Estimation of Surface and Top-of-Atmosphere Shortwave Irradiance in Biomass-Burning Regions during SCAR-B

Sundar A. Christopher Department of Atmospheric Sciences, University of Alabama in Huntsville, Huntsville, Alabama

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Xiang Li Department of Atmospheric Sciences, University of Alabama in Huntsville, Huntsville, Alabama

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Ronald M. Welch Department of Atmospheric Sciences, University of Alabama in Huntsville, Huntsville, Alabama

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Jeffrey S. Reid Atmospheric Propagation Branch-D858 Branch, Space and Naval Warfare System Center, San Diego, California

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Peter V. Hobbs Department of Atmospheric Sciences, University of Washington, Seattle, Washington

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Thomas F. Eck Raytheon Corporation, and NASA Goddard Space Flight Center, Greenbelt, Maryland

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Brent Holben Biospheric Sciences Branch, NASA Goddard Space Flight Center, Greenbelt, Maryland

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Abstract

Using in situ measurements of aerosol optical properties and ground-based measurements of aerosol optical thickness (τs) during the Smoke, Clouds and Radiation—Brazil (SCAR-B) experiment, a four-stream broadband radiative transfer model is used to estimate the downward shortwave irradiance (DSWI) and top-of-atmosphere (TOA) shortwave aerosol radiative forcing (SWARF) in cloud-free regions dominated by smoke from biomass burning in Brazil. The calculated DSWI values are compared with broadband pyranometer measurements made at the surface. The results show that, for two days when near-coincident measurements of single-scattering albedo ω0 and τs are available, the root-mean-square errors between the measured and calculated DSWI for daytime data are within 30 W m−2. For five days during SCAR-B, however, when assumptions about ω0 have to be made and also when τs was significantly higher, the differences can be as large as 100 W m−2. At TOA, the SWARF per unit optical thickness ranges from −20 to −60 W m−2 over four major ecosystems in South America. The results show that τs and ω0 are the two most important parameters that affect DSWI calculations. For SWARF values, surface albedos also play an important role. It is shown that ω0 must be known within 0.05 and τs at 0.55 μm must be known to within 0.1 to estimate DSWI to within 20 W m−2. The methodology described in this paper could serve as a potential strategy for determining DSWI values in the presence of aerosols. The wavelength dependence of τs and ω0 over the entire shortwave spectrum is needed to improve radiative transfer calculations. If global retrievals of DSWI and SWARF from satellite measurements are to be performed in the presence of biomass-burning aerosols on a routine basis, a concerted effort should be made to develop methodologies for estimating ω0 and τs from satellite and ground-based measurements.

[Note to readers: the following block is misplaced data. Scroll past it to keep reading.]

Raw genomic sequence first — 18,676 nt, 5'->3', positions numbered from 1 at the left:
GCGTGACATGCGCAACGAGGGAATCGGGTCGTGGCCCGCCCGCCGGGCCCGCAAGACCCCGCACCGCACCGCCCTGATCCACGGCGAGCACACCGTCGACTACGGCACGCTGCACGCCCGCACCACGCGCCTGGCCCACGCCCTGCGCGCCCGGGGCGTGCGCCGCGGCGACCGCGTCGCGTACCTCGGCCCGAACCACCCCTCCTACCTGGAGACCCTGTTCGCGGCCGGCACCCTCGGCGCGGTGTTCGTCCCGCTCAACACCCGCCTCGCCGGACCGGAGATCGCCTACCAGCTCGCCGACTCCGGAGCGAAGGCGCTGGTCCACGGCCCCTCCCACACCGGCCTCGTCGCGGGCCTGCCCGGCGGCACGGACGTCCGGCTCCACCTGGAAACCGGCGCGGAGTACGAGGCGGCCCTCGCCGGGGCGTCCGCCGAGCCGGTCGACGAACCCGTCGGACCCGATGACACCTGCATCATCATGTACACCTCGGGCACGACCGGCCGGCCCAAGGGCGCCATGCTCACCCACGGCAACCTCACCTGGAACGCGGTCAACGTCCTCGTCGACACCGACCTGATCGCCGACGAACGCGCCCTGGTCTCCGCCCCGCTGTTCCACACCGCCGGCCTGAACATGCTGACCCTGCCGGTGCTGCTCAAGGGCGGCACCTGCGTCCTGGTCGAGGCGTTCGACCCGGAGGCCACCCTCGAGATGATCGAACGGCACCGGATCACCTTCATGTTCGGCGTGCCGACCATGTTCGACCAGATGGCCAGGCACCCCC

Corresponding author address: Sundar A. Christopher, Dept. of Atmospheric Sciences, 977 Explorer Blvd., University of Alabama in Huntsville, Huntsville, AL 35899.

sundar@atmos.uah.edu

Abstract

Using in situ measurements of aerosol optical properties and ground-based measurements of aerosol optical thickness (τs) during the Smoke, Clouds and Radiation—Brazil (SCAR-B) experiment, a four-stream broadband radiative transfer model is used to estimate the downward shortwave irradiance (DSWI) and top-of-atmosphere (TOA) shortwave aerosol radiative forcing (SWARF) in cloud-free regions dominated by smoke from biomass burning in Brazil. The calculated DSWI values are compared with broadband pyranometer measurements made at the surface. The results show that, for two days when near-coincident measurements of single-scattering albedo ω0 and τs are available, the root-mean-square errors between the measured and calculated DSWI for daytime data are within 30 W m−2. For five days during SCAR-B, however, when assumptions about ω0 have to be made and also when τs was significantly higher, the differences can be as large as 100 W m−2. At TOA, the SWARF per unit optical thickness ranges from −20 to −60 W m−2 over four major ecosystems in South America. The results show that τs and ω0 are the two most important parameters that affect DSWI calculations. For SWARF values, surface albedos also play an important role. It is shown that ω0 must be known within 0.05 and τs at 0.55 μm must be known to within 0.1 to estimate DSWI to within 20 W m−2. The methodology described in this paper could serve as a potential strategy for determining DSWI values in the presence of aerosols. The wavelength dependence of τs and ω0 over the entire shortwave spectrum is needed to improve radiative transfer calculations. If global retrievals of DSWI and SWARF from satellite measurements are to be performed in the presence of biomass-burning aerosols on a routine basis, a concerted effort should be made to develop methodologies for estimating ω0 and τs from satellite and ground-based measurements.

Corresponding author address: Sundar A. Christopher, Dept. of Atmospheric Sciences, 977 Explorer Blvd., University of Alabama in Huntsville, Huntsville, AL 35899.

sundar@atmos.uah.edu

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